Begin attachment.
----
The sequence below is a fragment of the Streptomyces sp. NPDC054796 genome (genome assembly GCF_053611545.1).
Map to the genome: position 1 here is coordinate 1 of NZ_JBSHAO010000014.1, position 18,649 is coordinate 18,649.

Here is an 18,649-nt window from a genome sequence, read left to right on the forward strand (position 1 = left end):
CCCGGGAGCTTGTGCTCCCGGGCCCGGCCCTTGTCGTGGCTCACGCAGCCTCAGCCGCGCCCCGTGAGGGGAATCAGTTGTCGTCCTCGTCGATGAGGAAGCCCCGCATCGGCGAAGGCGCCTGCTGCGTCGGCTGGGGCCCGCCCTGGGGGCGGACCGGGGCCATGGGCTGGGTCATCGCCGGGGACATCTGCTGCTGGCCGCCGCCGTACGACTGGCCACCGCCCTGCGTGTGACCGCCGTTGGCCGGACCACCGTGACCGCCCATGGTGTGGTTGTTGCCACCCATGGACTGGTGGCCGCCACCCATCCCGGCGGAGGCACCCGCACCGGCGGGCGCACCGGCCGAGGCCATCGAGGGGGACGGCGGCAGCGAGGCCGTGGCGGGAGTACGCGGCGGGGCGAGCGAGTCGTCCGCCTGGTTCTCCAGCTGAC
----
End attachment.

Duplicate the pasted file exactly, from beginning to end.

The sequence below is a fragment of the Streptomyces sp. NPDC054796 genome (genome assembly GCF_053611545.1).
Map to the genome: position 1 here is coordinate 1 of NZ_JBSHAO010000014.1, position 18,649 is coordinate 18,649.

Here is an 18,649-nt window from a genome sequence, read left to right on the forward strand (position 1 = left end):
CCCGGGAGCTTGTGCTCCCGGGCCCGGCCCTTGTCGTGGCTCACGCAGCCTCAGCCGCGCCCCGTGAGGGGAATCAGTTGTCGTCCTCGTCGATGAGGAAGCCCCGCATCGGCGAAGGCGCCTGCTGCGTCGGCTGGGGCCCGCCCTGGGGGCGGACCGGGGCCATGGGCTGGGTCATCGCCGGGGACATCTGCTGCTGGCCGCCGCCGTACGACTGGCCACCGCCCTGCGTGTGACCGCCGTTGGCCGGACCACCGTGACCGCCCATGGTGTGGTTGTTGCCACCCATGGACTGGTGGCCGCCACCCATCCCGGCGGAGGCACCCGCACCGGCGGGCGCACCGGCCGAGGCCATCGAGGGGGACGGCGGCAGCGAGGCCGTGGCGGGAGTACGCGGCGGGGCGAGCGAGTCGTCCGCCTGGTTCTCCAGCTGAC